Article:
New city is pie in the sky, we should build on what we have
Ciarán Hancock: Cork and Limerick are ripe for expansion
As part of the national framework planning, it has been mooted at various stages that a new city might be created.
Having taken over as Minister for Housing, Planning and Local Government in the recent Cabinet reshuffle, Eoghan Murphy now finds himself responsible for developing a national planning framework out to 2040.
This plan was first announced by his predecessor Simon Coveney, with a central aim being to achieve regional economic balance. This would have two positive impacts by taking the pressure off the greater Dublin area, which is groaning under the strain of various infrastructure shortcomings, while promoting development in the regions.
Some cynics from the midwest that I’ve spoken to have wondered why regional development has been left to a Minister whose constituency office is situated in the leafy suburb of Ranelagh but his advisers assure me that he’s a Minister for all of Ireland and not just Dublin 6.
It is perhaps more pertinent to wonder if Murphy should be charged with mapping out the new Ireland into the long term, when he also has the substantial task of solving the housing crisis in the here and now.
Anyway, he briefed his Cabinet colleagues on the plan last week. The backdrop to this exercise is that the population is forecast to grow by 900,000 or 19 per cent by 2040, and, since the crash in late 2008, Dublin has taken an even bigger slice of the national pie with other parts of the country being left behind as the economy continues to recover.
Dublin’s population is estimated at 1.35 million and growing and it currently accounts for 38 per cent of the population.
As part of the national framework planning, it has been mooted at various stages that a new city might be created, with the midlands and Sligo floated as possible locations.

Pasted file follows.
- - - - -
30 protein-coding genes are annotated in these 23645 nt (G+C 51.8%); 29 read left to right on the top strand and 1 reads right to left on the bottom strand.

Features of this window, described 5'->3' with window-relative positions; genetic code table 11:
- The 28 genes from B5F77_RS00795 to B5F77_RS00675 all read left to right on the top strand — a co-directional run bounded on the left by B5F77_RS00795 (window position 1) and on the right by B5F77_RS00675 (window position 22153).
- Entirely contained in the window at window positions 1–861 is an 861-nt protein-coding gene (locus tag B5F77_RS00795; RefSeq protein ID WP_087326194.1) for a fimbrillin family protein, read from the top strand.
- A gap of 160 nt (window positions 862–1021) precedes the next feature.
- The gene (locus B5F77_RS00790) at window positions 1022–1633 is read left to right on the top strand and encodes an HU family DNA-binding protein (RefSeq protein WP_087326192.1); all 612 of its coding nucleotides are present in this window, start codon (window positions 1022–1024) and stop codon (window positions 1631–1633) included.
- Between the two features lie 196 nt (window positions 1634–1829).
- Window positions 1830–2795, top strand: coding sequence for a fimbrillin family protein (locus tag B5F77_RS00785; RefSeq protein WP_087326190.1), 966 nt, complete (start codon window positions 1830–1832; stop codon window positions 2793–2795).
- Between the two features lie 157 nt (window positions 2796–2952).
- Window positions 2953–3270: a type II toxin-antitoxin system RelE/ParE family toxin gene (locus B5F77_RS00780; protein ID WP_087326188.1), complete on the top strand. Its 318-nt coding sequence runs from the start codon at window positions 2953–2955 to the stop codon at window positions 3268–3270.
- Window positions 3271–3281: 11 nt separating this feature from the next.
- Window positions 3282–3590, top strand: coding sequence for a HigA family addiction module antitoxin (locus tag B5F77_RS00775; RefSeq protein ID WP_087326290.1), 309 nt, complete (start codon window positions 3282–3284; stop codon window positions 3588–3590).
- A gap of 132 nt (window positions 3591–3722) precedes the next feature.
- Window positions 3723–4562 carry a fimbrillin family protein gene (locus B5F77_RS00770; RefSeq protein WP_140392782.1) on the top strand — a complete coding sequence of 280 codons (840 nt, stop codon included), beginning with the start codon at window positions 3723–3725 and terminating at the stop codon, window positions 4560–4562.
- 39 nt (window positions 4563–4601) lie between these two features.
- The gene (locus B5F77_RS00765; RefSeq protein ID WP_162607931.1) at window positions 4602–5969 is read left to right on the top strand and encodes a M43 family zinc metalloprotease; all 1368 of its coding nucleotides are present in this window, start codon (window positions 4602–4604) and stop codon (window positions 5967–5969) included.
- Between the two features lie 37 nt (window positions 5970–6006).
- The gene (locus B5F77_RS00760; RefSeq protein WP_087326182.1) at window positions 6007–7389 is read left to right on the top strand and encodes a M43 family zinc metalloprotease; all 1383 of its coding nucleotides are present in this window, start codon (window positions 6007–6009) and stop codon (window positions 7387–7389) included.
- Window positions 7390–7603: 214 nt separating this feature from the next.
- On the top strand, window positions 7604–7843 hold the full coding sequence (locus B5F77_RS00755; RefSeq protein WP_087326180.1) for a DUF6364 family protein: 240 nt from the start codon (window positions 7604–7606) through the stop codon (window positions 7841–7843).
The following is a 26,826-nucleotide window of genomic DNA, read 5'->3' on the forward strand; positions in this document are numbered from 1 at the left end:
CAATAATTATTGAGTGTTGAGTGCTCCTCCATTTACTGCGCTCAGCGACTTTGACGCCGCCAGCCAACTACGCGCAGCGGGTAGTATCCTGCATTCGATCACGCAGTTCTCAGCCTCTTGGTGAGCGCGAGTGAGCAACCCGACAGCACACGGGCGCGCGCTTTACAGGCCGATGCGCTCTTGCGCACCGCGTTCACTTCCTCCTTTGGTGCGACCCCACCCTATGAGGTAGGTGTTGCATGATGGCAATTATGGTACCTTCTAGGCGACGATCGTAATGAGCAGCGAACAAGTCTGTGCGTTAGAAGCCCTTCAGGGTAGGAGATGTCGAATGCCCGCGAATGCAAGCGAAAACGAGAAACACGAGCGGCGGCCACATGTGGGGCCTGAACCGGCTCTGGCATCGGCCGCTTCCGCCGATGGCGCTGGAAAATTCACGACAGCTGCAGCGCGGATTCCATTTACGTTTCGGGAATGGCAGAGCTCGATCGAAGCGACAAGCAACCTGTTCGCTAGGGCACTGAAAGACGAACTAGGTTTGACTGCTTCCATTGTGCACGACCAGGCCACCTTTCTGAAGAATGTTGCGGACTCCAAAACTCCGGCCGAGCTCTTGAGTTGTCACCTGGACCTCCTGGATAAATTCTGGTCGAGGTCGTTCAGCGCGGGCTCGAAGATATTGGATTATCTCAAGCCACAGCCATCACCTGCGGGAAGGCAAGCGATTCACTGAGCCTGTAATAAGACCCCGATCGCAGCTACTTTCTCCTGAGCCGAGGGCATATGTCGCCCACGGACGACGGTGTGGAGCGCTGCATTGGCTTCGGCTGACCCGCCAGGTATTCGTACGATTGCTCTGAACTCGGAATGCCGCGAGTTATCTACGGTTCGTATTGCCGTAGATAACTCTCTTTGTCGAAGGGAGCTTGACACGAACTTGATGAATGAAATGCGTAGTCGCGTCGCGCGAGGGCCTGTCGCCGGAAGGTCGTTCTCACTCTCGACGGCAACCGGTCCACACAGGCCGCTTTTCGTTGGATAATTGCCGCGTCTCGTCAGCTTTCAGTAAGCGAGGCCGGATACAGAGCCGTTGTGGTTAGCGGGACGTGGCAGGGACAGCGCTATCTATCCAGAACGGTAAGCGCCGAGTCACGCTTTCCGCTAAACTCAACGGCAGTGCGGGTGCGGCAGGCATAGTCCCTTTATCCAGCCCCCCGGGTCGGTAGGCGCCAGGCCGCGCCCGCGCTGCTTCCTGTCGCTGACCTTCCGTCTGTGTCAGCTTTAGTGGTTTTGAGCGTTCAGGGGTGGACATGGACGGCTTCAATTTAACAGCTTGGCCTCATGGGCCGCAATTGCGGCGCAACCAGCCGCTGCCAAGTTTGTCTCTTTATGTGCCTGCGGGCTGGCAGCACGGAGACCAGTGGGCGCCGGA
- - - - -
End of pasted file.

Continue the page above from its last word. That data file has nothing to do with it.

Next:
This would make no sense. With a population of just 4.8 million, the last thing the Republic needs is a new city.
Instead, the focus should be on developing what we already have. The Cork-Limerick corridor is the obvious counterbalance, possibly extending north to Galway.
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Census figures show Cork and Limerick have a combined population of 183,941 while the county council areas have an aggregate 553,430. Put them together and you have a combined population of 737,371.
And with Cork being the largest county in Ireland in terms of square kilometres there’s plenty of scope for growth.
The area is book-ended by international airports (Cork and Shannon) with connections to Europe and the United States (helped by the recent launch of low-cost services by Norwegian), large ports (Cork and Foynes), good universities (University College Cork and University of Limerick) and institutes of technology, and excellent motorway connections to Dublin.
The obvious infrastructure deficit is the long-talked-about M20 motorway between the two cities, but that now seems to be a priority for the Government.
There are also existing clusters of industries both domestic and multinational, including in agri-foods, aviation, financial services and pharma/biotech. Not to mention tourism.
Houses are also cheaper, and commuting is a lot less stressful and time-consuming than in the capital.
The other question is what to do with the northwest, notably Donegal, which is geographically challenged in relation to the rest of the country.
The county is clearly a hotbed for enterprise as evidenced by the success of Ardara-based food company Promise Gluten Free, which this week sold a majority stake to Mayfair Equity Partners in a deal valued in the tens of millions of euro. The company has quietly built a workforce of 200 and is now well positioned for further growth.
Tourists also rave about Donegal but getting them there is a challenge, with no rail link to Dublin and only a small regional airport in the county.
The obvious solution is to create a stronger cross-Border economic link with Derry but Brexit and the current stalemate in the Northern Ireland executive have massively complicated that issue.
Murphy has plenty to ponder as he charts his plans for regional development. It is set to be linked to the Government’s 10-year capital plan for infrastructural development, which could form a central plank of Paschal Donohoe’s Budget 2018 speech.
Either way, we’ll have a better idea of the shape of the plan by the end of this year.
Whether or not the minority government gets to execute its new regional strategy remains to be seen. Fianna Fáil might force an election before Murphy’s plan ever sees the light of day. Of course, Micheál Martin would require the support of Independents or other parties to become taoiseach.
No doubt the Healy-Rae brothers would be happy to assist him in drafting a new national framework in return for their support. No better men to build new roads or other infrastructure on behalf of taxpayers.